And Vice Versa. In other words, is it a good thing for the parking industry to have a common interface between equipment supplied by different companies. That way, if Designa or Zeag came up with some hot new software you could switch to it without replacing costly hardware.
What is being proposed is that gates, dispensers, pay on foot machines and other peripherals are just that, peripherals, much like displays, keyboards, disk drives, and printers are on the systems you have sitting on your desk.
Since the basic operating system is the same companies can provide software that does exactly what you want it to do. Do you focus on graphics, then purchase Quark or Photoshop by Adobe. Data base your thing — how about Filemaker or Oracle. Should parking systems be the same?
Consider the small company that struggles with building gates, dispensers, and money collecting machines, but provides dynamite software that blows everything on the market away. What about companies that build state of the art gates or beautiful P and D equipment but haven’t found the right software. Is software and hardware manufacture mutually exclusive?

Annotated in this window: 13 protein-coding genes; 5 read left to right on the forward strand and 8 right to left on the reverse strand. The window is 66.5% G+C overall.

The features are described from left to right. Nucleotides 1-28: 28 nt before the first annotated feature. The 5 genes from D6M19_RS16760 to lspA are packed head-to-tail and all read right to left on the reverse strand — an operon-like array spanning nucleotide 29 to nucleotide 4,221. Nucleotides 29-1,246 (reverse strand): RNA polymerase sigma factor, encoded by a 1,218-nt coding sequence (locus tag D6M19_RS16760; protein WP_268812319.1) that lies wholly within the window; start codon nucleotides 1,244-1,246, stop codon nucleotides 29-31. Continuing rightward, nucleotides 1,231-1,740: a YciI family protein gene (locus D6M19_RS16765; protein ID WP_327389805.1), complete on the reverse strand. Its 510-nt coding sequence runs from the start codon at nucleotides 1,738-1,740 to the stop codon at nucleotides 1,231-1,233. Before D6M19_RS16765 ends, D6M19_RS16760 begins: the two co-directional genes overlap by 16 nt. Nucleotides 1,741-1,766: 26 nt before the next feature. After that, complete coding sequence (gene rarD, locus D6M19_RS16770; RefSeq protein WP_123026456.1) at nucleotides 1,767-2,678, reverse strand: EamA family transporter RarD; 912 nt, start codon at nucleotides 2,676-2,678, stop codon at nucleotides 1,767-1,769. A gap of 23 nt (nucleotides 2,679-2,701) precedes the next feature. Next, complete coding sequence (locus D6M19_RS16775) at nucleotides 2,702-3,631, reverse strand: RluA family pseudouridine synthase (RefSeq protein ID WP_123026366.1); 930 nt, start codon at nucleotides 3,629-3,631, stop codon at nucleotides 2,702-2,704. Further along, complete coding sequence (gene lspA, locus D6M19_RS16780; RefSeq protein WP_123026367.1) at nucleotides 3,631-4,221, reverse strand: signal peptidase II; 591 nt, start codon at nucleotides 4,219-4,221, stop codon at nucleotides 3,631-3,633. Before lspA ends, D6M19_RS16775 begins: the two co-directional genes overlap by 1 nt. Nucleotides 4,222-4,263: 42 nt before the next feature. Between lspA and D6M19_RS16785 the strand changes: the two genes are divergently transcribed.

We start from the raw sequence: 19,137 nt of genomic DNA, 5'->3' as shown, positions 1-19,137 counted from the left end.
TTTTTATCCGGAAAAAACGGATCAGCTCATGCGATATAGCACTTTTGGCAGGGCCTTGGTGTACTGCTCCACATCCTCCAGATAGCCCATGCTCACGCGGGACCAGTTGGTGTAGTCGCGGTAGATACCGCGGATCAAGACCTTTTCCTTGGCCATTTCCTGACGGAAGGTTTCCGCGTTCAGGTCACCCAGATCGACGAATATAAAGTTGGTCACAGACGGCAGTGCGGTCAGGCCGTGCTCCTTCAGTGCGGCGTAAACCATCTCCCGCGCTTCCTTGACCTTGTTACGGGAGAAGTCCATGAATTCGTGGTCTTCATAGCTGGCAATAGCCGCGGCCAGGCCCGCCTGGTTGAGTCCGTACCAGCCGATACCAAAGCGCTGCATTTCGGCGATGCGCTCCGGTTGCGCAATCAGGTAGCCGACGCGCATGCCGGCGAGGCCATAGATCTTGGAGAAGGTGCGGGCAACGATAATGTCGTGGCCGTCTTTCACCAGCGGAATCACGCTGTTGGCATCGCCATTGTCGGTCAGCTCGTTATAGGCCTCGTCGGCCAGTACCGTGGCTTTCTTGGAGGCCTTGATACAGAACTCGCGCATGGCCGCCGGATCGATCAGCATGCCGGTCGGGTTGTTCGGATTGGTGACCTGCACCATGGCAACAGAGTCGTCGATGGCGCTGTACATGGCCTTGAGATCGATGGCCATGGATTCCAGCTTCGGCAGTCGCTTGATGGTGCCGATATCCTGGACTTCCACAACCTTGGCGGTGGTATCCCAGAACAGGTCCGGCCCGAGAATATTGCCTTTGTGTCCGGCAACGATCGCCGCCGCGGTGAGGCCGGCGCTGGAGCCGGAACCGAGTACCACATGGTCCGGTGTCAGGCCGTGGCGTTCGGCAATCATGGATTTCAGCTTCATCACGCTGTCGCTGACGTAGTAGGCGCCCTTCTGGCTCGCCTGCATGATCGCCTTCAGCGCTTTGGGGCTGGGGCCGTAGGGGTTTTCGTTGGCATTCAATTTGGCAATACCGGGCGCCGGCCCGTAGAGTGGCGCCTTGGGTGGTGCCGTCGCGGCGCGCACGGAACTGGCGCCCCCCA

Then there is my buddy in China who makes high quality gates, dispensers, and POF machines but isn’t in the software business. Can he enter this market and if he does, how will it affect existing ‘full spectrum’ manufacturers.
You know the names of companies that provide primarily software. They are household words. You also know the names of companies that provide both hardware and software. And you know that those software companies are running their systems on the back of the ‘hardware/software” suppliers.
I see the next decade, or maybe less, as a ‘shakeout’ period for the parking industry. Something is going to happen. If a number of manufacturers begin to develop top of the line, state of the art gates, dispensers, and POF equipment my guess is that a number of companies you see every day will “shakeout.”
Is this industry too small to support high end ‘peripheral’ manufacturers? What with job shops who do extremely high end work and cad designs that can be provided in a ‘direct to mill’ manufacturing process, I wonder.
Once the peripherals start to hit the street, and the costs drop. Watch out. Change will definitely be in the wind.